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10 memorable nasty college football splits

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Associated Press
Woody Hayes' antics at the 1978 Gator Bowl cost the legendary Ohio State coach his job.

Tom Thibodeau took the Chicago Bulls to the NBA playoffs in each of his five seasons as coach of the team, but that didn't stop the Bulls from firing him Thursday -- and by basically trashing him in its release announcing the firing.

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CFB 24/7 counts down the best of what college football has to offer in varying categories for 2015.

That got us to thinking about nasty college football splits. Here are 10 memorable ones, listed in chronological order.

Ohio State, with Woody Hayes

When: Dec. 30, 1978
Background: The volatile Hayes led the Buckeyes to three consensus national titles (1954, 1957 and 1968), but his temper got the best of him and led to him being fired. He punched Clemson nose tackle Charlie Bauman in the throat after Bauman intercepted a pass and was tackled out of bounds on Ohio State's side of the field late in the game during the 1978 Gator Bowl. That led to a mini-brawl and to Hayes storming onto the field to berate an official. Hayes was fired the next morning. He was offered a chance to resign, but reportedly told school administrators, "That would make it too easy for you. You better go ahead and fire me."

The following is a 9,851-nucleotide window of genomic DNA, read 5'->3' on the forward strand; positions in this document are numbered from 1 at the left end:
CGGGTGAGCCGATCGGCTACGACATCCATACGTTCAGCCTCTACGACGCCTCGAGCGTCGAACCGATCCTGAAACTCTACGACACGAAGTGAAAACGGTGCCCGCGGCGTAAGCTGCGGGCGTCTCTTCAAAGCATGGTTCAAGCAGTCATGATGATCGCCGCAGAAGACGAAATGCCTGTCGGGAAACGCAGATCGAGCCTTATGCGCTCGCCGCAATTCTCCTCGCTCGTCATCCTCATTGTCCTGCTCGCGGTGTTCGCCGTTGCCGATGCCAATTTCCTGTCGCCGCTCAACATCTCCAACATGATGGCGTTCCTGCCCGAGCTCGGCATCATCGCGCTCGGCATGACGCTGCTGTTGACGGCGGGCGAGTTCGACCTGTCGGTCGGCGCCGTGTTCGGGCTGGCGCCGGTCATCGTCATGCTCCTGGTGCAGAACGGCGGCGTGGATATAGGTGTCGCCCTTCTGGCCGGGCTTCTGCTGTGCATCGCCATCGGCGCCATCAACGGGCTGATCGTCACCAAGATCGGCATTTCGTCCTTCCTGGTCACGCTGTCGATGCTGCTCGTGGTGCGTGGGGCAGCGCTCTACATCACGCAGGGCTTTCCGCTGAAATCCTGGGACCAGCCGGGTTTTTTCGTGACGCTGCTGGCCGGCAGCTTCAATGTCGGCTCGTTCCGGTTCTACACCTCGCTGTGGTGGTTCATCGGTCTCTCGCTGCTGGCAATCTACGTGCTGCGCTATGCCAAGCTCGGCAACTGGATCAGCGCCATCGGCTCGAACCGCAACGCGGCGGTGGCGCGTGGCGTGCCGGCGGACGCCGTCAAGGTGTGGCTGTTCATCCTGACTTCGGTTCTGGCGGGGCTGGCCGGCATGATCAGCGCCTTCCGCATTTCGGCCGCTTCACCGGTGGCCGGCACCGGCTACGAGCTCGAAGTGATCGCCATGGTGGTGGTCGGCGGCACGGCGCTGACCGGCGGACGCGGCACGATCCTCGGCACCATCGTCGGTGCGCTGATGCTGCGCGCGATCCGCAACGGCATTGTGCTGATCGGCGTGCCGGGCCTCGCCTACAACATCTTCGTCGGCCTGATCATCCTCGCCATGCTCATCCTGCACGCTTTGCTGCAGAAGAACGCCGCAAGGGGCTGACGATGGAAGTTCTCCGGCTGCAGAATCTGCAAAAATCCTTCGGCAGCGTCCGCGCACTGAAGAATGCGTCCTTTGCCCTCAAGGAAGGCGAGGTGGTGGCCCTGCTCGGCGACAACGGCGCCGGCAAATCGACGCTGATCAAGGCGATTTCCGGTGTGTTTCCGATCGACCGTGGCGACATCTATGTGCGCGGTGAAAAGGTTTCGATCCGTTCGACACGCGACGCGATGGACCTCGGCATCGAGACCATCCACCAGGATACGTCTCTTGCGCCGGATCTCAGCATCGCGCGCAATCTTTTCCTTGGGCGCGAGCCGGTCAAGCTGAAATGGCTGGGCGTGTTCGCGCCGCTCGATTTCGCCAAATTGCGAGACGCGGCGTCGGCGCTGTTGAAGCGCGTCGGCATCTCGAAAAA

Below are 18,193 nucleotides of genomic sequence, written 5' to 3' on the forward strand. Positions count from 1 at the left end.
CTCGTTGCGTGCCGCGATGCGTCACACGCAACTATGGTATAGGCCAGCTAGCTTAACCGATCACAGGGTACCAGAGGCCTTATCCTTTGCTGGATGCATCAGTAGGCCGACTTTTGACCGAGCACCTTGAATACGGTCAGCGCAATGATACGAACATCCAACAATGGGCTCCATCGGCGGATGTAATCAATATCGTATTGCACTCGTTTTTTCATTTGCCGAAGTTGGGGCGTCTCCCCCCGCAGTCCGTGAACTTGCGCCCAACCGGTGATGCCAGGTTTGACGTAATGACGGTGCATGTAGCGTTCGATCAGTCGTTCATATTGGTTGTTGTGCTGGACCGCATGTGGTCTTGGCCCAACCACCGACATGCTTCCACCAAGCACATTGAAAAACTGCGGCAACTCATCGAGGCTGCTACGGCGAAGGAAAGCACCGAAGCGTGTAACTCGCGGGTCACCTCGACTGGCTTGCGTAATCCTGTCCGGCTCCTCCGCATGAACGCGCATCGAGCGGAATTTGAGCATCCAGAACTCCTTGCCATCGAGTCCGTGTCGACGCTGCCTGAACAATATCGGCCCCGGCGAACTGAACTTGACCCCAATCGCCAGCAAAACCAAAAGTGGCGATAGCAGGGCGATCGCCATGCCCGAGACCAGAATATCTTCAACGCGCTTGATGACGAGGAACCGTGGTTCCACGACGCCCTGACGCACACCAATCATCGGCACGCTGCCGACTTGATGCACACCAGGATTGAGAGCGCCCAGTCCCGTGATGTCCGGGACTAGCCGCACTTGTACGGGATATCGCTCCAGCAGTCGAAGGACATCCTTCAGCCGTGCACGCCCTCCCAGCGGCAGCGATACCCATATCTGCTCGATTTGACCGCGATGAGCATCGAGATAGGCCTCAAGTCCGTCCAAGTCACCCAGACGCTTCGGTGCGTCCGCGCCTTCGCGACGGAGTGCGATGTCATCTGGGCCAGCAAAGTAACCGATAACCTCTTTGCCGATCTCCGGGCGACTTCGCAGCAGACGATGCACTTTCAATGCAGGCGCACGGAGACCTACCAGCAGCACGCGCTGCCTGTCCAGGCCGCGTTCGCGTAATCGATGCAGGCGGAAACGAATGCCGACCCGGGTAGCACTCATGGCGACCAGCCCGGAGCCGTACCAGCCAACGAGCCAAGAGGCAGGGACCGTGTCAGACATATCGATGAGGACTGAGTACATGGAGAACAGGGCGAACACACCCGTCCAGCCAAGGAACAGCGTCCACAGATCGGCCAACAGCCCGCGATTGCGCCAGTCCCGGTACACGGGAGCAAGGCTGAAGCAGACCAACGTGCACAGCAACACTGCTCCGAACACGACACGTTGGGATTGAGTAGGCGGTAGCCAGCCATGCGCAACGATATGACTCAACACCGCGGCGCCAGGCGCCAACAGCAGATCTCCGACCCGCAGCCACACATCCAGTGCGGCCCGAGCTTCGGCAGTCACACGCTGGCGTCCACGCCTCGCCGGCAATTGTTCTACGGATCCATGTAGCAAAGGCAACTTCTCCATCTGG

Tennessee, with Johnny Majors

When: Nov. 13, 1992
Background: Majors was one of the greatest players in Tennessee history and enjoyed success as the Vols' coach from 1977-92. But he needed heart surgery before the 1992 season and was replaced on an interim basis by Phil Fulmer, who had been a Vols assistant since 1980. Fulmer guided the Vols to a 3-0 mark before Majors returned. But Majors was forced to resign late in the season and the job was given to Fulmer. Majors always blamed Fulmer and disassociated himself from his alma mater, referring to Tennessee as "that place I used to work." There were reports that Majors changed churches because Fulmer belonged to the same congregation, but those appear to be apocryphal. Majors rejoined the Vols' "family" when Lane Kiffin replaced Fulmer after the 2008 season.

LSU, with Nick Saban

When: Christmas Day, 2004